The Baedeker raids of 1942 were a series of destructive raids against towns and cities in Britain. Their name refers to the Baedeker guidebook to historic towns in Britain, which were used by the Germans to choose targets. The guide rated cities to reflect their historic value - the sites rated three stars became German targets.
On 28 March 1942, the RAF bombed the German city of Lűbeck. The raid killed more than 1,000 people and destroyed large parts of the historic centre. Hitler retaliated by launching the Baedeker raids.
On 23 April, less than a month after the attacks on Lubeck, the Germans attacked Exeter. The air raid caused extensive damage and killed 70 people. The day after the raid, Baron Gustav Braun von Sturm said:
“'We shall go out and bomb every building in Britain marked with three stars in the Baedeker Guide.”
The Luftwaffe launched another raid on Exeter the next day and again on 3 May.
Between 24 April and 29 April, Bath, York and Norwich were bombed. The Luftwaffe responded to the RAF’s ‘1000 Bomber’ raid on Cologne by targetting the city of Canterbury. It bombed the city three times in May and June.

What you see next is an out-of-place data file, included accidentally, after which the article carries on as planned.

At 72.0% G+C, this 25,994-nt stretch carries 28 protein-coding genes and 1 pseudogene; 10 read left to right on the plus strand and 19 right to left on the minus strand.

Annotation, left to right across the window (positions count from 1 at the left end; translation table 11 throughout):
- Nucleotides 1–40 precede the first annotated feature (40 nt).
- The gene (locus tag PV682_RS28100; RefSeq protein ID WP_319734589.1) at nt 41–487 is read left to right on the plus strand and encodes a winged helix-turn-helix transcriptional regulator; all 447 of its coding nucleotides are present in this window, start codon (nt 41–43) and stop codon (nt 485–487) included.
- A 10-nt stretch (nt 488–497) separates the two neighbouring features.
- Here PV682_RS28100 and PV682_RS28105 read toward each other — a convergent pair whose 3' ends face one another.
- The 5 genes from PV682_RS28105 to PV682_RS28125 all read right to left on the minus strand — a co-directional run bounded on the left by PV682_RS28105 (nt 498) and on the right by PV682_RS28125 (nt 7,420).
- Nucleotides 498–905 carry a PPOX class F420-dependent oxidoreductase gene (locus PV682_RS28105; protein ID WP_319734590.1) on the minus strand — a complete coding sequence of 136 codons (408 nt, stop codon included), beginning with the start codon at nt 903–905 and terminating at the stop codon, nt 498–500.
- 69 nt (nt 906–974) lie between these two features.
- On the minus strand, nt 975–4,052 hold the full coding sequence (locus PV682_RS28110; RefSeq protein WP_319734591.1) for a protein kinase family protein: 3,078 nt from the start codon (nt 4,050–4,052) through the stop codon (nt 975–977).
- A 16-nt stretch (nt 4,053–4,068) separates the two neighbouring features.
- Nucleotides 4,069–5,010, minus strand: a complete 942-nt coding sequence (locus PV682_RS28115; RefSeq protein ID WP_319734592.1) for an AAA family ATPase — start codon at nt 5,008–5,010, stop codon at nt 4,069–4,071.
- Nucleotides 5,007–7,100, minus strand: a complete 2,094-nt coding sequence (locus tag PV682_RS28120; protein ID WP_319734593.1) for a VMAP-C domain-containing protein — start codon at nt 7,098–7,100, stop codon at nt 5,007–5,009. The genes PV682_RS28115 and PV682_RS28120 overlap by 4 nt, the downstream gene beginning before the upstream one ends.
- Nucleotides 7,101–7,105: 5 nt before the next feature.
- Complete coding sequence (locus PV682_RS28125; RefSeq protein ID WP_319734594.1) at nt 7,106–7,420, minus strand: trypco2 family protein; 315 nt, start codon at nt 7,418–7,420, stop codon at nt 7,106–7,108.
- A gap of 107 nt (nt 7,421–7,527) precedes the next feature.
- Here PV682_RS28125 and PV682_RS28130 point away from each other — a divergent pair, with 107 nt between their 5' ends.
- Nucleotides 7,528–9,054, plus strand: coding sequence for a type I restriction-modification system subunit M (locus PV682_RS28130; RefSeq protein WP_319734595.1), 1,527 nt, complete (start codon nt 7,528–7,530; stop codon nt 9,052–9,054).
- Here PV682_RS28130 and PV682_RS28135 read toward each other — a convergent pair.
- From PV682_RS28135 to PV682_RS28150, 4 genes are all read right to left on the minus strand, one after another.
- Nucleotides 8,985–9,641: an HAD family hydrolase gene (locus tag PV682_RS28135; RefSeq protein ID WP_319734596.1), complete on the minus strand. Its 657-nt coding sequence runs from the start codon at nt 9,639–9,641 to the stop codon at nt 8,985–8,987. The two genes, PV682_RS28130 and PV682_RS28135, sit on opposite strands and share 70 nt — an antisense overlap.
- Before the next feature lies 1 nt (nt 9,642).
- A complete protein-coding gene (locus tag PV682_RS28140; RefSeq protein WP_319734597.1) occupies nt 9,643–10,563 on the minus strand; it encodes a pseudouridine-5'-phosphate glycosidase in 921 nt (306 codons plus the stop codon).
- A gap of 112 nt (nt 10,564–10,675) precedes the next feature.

The attack on Bath killed 417 casualties and destroyed and damaged more than 19,000 buildings.
In total, 1,637 civilians were killed and 1,760 injured during the Baedeker raids. Over 50,000 homes were destroyed or damaged. The Guildhall in York was one of many historic buildings to be damaged in the raids.
The Luftwaffe suffered heavy losses during these raids, with many being shot down in action. The raids also showed how the British morale could survive sustained bombing of civilians.
See also: The Battle of Graveney Marsh
"The Baedeker Raids of 1942". HistoryLearning.com. 2015. Web.